Understanding recent bank failures and what they mean for you
With the back-to-back-to-back failures of Silicon Valley Bank, Signature Bank, and Silvergate Bank, followed by widespread turmoil in the financial markets, it's only natural to wonder whether your own money is safe where it is.
The most important thing to know is that these recent bank failures were the fault of decisions made by those institutions specifically — and that they don’t necessarily reflect on the financial stability of other banks and credit unions.
Nevertheless, their collapse is a timely reminder to learn more about the financial health of your own credit union or bank. Here are a few tips for evaluating how safe your money is.
If you have less than $250,000 in deposits with a single NCUA- or FDIC-insured financial institution, you’re not at risk.
If you have less than a total of $250,000 deposited among your accounts (including checking, savings, money market, CD, IRA, and Revocable Trust accounts), your funds are protected.
If you share any of those accounts with another person, then both of you are individually insured up to $250,000 in deposits. That means that if you and your spouse share a checking account and a savings account, then you’re protected up to $500,000 of deposits. Three account owners? Then you’re protected up to $750,000.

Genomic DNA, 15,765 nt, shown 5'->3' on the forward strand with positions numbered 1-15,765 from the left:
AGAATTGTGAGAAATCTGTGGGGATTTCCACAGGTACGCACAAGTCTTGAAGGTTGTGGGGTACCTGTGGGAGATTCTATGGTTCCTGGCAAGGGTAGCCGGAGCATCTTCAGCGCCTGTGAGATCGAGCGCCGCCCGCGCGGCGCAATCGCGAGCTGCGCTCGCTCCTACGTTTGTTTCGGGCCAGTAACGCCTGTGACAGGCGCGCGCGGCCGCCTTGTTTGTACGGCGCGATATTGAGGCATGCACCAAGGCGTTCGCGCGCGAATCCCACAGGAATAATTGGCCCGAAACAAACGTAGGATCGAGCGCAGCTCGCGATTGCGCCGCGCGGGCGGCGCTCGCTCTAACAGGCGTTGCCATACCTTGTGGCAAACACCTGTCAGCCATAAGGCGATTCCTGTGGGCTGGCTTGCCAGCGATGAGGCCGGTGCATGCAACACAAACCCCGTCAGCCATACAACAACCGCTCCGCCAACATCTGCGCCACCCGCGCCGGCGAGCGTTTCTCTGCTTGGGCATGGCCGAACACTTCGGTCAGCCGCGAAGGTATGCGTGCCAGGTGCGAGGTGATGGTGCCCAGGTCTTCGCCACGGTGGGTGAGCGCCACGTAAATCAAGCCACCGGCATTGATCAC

How do you find out if your financial institution is NCUA- or FDIC-insured?
Deposit insurance for credit union members is provided by the National Credit Union Administration (NCUA). All federal credit unions and nearly all state-chartered credit unions (including Vibrant) are protected by NCUA deposit insurance.
You can confirm your credit union’s NCUA status by searching the NCUA member database. You should also see notices about its NCUA insurance posted on its website and on its premises.
Deposit insurance for U.S. banks is provided by the Federal Deposit Insurance Corporation (FDIC). Nearly all U.S. banks are FDIC-insured. As with the NCUA, the FDIC also requires member institutions to post notices about its FDIC membership on its website and on its premises. You can also confirm a bank’s FDIC status through the FDIC website.
If you DO have deposits in excess of FDIC or NCUA limits, take a closer look at your financial institution’s performance.
There may be situations where you need to maintain a total balance above the deposit insurance limit of $250,000 — for instance, if you’re running a business with large cash requirements for payroll or inventory or if you're trying to maximize your interest earnings by consolidating your money in a single account with the best available rate.
If that’s the case, here are some ways to assess your financial institution’s overall health.
1. Find out where your credit union or bank invests its deposits.
Financial institutions generate revenue in two ways — either by lending money out and earning interest on those loans or by investing in other forms of equity — stocks, bonds, and other securities.